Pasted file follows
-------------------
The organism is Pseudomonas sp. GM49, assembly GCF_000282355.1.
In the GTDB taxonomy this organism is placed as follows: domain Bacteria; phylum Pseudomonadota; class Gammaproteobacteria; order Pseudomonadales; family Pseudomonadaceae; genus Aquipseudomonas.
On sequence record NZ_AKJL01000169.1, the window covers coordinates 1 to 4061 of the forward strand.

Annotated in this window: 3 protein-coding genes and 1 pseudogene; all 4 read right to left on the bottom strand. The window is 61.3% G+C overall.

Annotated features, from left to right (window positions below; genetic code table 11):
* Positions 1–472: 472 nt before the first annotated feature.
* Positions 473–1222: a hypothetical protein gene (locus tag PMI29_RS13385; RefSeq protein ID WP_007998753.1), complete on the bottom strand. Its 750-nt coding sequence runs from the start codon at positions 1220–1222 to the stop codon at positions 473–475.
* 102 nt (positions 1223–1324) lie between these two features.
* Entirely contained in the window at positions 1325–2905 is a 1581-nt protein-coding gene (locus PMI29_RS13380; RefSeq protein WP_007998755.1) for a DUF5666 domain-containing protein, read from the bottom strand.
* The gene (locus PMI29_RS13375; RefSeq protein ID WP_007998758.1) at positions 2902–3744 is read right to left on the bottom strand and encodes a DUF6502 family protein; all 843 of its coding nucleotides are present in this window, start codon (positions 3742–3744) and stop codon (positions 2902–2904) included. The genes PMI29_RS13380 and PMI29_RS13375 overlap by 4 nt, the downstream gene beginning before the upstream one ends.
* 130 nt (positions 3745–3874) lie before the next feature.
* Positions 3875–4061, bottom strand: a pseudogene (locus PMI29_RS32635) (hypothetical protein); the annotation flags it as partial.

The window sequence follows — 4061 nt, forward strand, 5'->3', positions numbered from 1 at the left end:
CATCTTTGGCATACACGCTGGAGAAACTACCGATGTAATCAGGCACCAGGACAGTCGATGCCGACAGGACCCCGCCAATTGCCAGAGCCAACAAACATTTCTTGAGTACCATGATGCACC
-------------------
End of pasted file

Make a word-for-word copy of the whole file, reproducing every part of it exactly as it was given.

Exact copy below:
The organism is Pseudomonas sp. GM49, assembly GCF_000282355.1.
In the GTDB taxonomy this organism is placed as follows: domain Bacteria; phylum Pseudomonadota; class Gammaproteobacteria; order Pseudomonadales; family Pseudomonadaceae; genus Aquipseudomonas.
On sequence record NZ_AKJL01000169.1, the window covers coordinates 1 to 4061 of the forward strand.

Annotated in this window: 3 protein-coding genes and 1 pseudogene; all 4 read right to left on the bottom strand. The window is 61.3% G+C overall.

Annotated features, from left to right (window positions below; genetic code table 11):
* Positions 1–472: 472 nt before the first annotated feature.
* Positions 473–1222: a hypothetical protein gene (locus tag PMI29_RS13385; RefSeq protein ID WP_007998753.1), complete on the bottom strand. Its 750-nt coding sequence runs from the start codon at positions 1220–1222 to the stop codon at positions 473–475.
* 102 nt (positions 1223–1324) lie between these two features.
* Entirely contained in the window at positions 1325–2905 is a 1581-nt protein-coding gene (locus PMI29_RS13380; RefSeq protein WP_007998755.1) for a DUF5666 domain-containing protein, read from the bottom strand.
* The gene (locus PMI29_RS13375; RefSeq protein ID WP_007998758.1) at positions 2902–3744 is read right to left on the bottom strand and encodes a DUF6502 family protein; all 843 of its coding nucleotides are present in this window, start codon (positions 3742–3744) and stop codon (positions 2902–2904) included. The genes PMI29_RS13380 and PMI29_RS13375 overlap by 4 nt, the downstream gene beginning before the upstream one ends.
* 130 nt (positions 3745–3874) lie before the next feature.
* Positions 3875–4061, bottom strand: a pseudogene (locus PMI29_RS32635) (hypothetical protein); the annotation flags it as partial.

The window sequence follows — 4061 nt, forward strand, 5'->3', positions numbered from 1 at the left end:
CATCTTTGGCATACACGCTGGAGAAACTACCGATGTAATCAGGCACCAGGACAGTCGATGCCGACAGGACCCCGCCAATTGCCAGAGCCAACAAACATTTCTTGAGTACCATGATGCACC